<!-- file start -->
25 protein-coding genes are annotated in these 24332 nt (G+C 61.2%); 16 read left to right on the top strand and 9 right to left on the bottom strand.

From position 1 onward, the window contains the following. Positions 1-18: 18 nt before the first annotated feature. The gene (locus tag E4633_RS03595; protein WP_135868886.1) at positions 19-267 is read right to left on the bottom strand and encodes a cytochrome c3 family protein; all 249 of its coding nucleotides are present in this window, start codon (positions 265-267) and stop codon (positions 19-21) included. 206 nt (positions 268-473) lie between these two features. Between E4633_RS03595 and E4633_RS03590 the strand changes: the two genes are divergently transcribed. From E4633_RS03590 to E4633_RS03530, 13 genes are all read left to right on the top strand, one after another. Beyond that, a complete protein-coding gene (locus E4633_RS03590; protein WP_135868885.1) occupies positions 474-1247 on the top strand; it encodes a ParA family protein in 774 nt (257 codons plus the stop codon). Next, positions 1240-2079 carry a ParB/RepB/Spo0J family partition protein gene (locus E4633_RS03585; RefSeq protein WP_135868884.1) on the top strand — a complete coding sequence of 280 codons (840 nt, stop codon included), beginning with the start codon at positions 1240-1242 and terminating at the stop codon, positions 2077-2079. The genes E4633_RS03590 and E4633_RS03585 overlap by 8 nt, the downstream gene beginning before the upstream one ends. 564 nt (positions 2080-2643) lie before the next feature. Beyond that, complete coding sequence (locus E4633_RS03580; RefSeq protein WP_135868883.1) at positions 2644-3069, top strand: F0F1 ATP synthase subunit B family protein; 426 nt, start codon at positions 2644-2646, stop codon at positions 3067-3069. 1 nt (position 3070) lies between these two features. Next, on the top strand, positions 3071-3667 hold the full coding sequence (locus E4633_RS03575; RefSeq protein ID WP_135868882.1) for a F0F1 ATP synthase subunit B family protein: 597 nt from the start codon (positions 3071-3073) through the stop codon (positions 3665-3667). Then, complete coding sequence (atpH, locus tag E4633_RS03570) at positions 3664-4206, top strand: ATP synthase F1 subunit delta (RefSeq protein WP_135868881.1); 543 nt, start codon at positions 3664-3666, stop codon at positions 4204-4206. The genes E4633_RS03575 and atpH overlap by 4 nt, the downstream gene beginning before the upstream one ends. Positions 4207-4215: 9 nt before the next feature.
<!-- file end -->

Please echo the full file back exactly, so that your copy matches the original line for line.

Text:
25 protein-coding genes are annotated in these 24332 nt (G+C 61.2%); 16 read left to right on the top strand and 9 right to left on the bottom strand.

From position 1 onward, the window contains the following. Positions 1-18: 18 nt before the first annotated feature. The gene (locus tag E4633_RS03595; protein WP_135868886.1) at positions 19-267 is read right to left on the bottom strand and encodes a cytochrome c3 family protein; all 249 of its coding nucleotides are present in this window, start codon (positions 265-267) and stop codon (positions 19-21) included. 206 nt (positions 268-473) lie between these two features. Between E4633_RS03595 and E4633_RS03590 the strand changes: the two genes are divergently transcribed. From E4633_RS03590 to E4633_RS03530, 13 genes are all read left to right on the top strand, one after another. Beyond that, a complete protein-coding gene (locus E4633_RS03590; protein WP_135868885.1) occupies positions 474-1247 on the top strand; it encodes a ParA family protein in 774 nt (257 codons plus the stop codon). Next, positions 1240-2079 carry a ParB/RepB/Spo0J family partition protein gene (locus E4633_RS03585; RefSeq protein WP_135868884.1) on the top strand — a complete coding sequence of 280 codons (840 nt, stop codon included), beginning with the start codon at positions 1240-1242 and terminating at the stop codon, positions 2077-2079. The genes E4633_RS03590 and E4633_RS03585 overlap by 8 nt, the downstream gene beginning before the upstream one ends. 564 nt (positions 2080-2643) lie before the next feature. Beyond that, complete coding sequence (locus E4633_RS03580; RefSeq protein WP_135868883.1) at positions 2644-3069, top strand: F0F1 ATP synthase subunit B family protein; 426 nt, start codon at positions 2644-2646, stop codon at positions 3067-3069. 1 nt (position 3070) lies between these two features. Next, on the top strand, positions 3071-3667 hold the full coding sequence (locus E4633_RS03575; RefSeq protein ID WP_135868882.1) for a F0F1 ATP synthase subunit B family protein: 597 nt from the start codon (positions 3071-3073) through the stop codon (positions 3665-3667). Then, complete coding sequence (atpH, locus tag E4633_RS03570) at positions 3664-4206, top strand: ATP synthase F1 subunit delta (RefSeq protein WP_135868881.1); 543 nt, start codon at positions 3664-3666, stop codon at positions 4204-4206. The genes E4633_RS03575 and atpH overlap by 4 nt, the downstream gene beginning before the upstream one ends. Positions 4207-4215: 9 nt before the next feature.